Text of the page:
Opinion: Most important political right is religious freedomBefore his death on July 4, 1826, Thomas Jefferson wrote a note discovered after his death. He suggested an epitaph for his gravestone: “Here was buried Thomas Jefferson, author of the Declaration of American Independence, of the Statute of Virginia for Religious Freedom, and Father of the University of Virginia.”
By: Robert Duffett, President, Dakota Wesleyan University
Before his death on July 4, 1826, Thomas Jefferson wrote a note discovered after his death. He suggested an epitaph for his gravestone: “Here was buried Thomas Jefferson, author of the Declaration of American Independence, of the Statute of Virginia for Religious Freedom, and Father of the University of Virginia.”
Of all his accomplishments, he wanted posterity to remember him as an author and educator!
Some argue America is a Christian nation. In part, they are correct. The Congregational and Anglican/Episcopalian Church were the established churches in most of the colonies before the War of Independence (1776-1783). These churches enjoyed a privileged status. They were part of the Colonial government except in Rhode Island and Pennsylvania. Taxpayers paid for minister’s salaries and church buildings even if they did not attend church. Members of dissenting churches (any church other than the Congregational or the Anglican/Episcopalian church) could be fined for not attending the established church and mandated to pay taxes to it! Established churches were funded much like the state of South Dakota funds its public school system. Jefferson thought this untenable, sinful and tyrannical. His Statute sought to end the church/state association.
Throughout his life Jefferson was brutally attacked for his religious beliefs, or lack thereof. Political opponents and clergy often hurled epithets of atheist, deist, infidel and anti-God. Jefferson was not an atheist or deist. He was born, baptized, married and buried in Virginia’s Anglican/Episcopalian Church. He was a lifelong, regular church attendee, both in Monticello and as president. He studied religion all his life writing his own version of the Gospels — Matthew, Mark, Luke and John. He completed it while in the White House. This “Jefferson Bible” was his attempt to preserve the pure teachings and morals of Jesus untainted from clergy dogma and church hierarchy. Although he was critical of clergy and their power, he had several clergy friends.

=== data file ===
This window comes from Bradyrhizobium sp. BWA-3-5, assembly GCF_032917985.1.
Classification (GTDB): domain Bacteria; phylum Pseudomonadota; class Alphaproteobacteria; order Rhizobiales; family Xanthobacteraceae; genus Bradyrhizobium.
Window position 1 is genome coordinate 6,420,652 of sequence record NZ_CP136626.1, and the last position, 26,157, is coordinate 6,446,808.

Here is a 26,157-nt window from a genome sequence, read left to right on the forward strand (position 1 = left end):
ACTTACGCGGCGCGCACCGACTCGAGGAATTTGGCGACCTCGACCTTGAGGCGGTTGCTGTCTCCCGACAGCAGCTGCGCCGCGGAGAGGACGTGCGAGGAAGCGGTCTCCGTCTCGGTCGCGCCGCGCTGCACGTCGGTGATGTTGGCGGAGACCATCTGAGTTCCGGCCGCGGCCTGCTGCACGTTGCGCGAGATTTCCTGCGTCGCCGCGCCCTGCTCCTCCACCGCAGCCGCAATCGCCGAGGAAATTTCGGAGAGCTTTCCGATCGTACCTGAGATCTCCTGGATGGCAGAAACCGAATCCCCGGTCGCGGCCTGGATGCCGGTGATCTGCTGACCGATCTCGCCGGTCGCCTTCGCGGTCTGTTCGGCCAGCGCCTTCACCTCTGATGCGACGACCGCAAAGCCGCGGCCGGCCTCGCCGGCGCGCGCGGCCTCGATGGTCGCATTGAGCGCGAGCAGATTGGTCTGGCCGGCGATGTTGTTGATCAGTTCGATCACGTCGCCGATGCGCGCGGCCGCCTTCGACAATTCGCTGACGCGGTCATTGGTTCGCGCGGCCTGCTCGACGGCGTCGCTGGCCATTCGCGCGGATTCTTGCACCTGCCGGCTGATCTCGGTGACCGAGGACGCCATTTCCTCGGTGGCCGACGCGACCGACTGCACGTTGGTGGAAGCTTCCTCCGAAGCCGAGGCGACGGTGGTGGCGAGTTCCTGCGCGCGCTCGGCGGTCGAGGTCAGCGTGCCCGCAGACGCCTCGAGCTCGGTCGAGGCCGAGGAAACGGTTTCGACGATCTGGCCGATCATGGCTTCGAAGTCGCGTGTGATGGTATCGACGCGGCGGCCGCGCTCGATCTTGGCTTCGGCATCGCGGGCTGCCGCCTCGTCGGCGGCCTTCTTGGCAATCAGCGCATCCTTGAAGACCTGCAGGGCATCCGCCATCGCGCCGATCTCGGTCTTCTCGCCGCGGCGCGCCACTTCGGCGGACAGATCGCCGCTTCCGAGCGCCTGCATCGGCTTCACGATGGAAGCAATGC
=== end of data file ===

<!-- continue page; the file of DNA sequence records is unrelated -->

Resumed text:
Jefferson agreed and dissented with Christian theology. He did not believe in the Trinity, atonement or miracles. He did believe in prayer, divine providence in the world and the afterlife. He was a person of Christian faith and knowledgeable about Christian theology.
His Statute for Religious Freedom had three goals: disestablish the Anglican/Episcopal Church in Virginia; repeal all laws restricting the freedom of worship, and end state government involvement in church matters. His friend James Madison introduced the bill in the 1784-1785 legislative session which was passed into law in 1786 when Jefferson was in France.
He did not think his statute would destroy faith or the church but free both from the corrosive clutches of an alliance of church and state. Jefferson thought disestablishing the church would, ironically, make it stronger and its clergy more effective.
His Declaration of 1776 disestablished the political bonds between England and her American colonies. His Statute of 1786 disestablished the religious bonds between church and state. Could it be that “life, liberty and the pursuit of happiness” necessitates the freedom to believe or not, attend church or merely watch the NFL on Sunday?
There is here a Paul Harvey “rest of the story.” Those most enthusiastic to separate church and state in the 1770s and ’80s were Baptists and evangelicals — predecessors of today’s religious right! Why did Baptist leader John Leland campaign as a “Jefferson Itinerant” against the conservative, Federalist John Adams in the 1800 presidential election? Why did the Baptists of Cheshire, Mass., make and deliver to Jefferson at the White House a 1,200 pound congratulatory cheese? Why did Danbury Baptists rejoice in the high wall of “separation between church and state” that Jefferson promised in his famous letter to them? Jefferson, the Baptists and evangelicals then affirmed several profound political and religious insights often overlooked today by many Evangelicals and the religious right.
The most important political right is religious freedom. Authentic faith is a personal matter between God and the individual. The state should never ever be given another opportunity to “nuzzle” its way between the individual and God or influence the church.
Robert G. Duffett is president of Dakota Wesleyan University, Mitchell.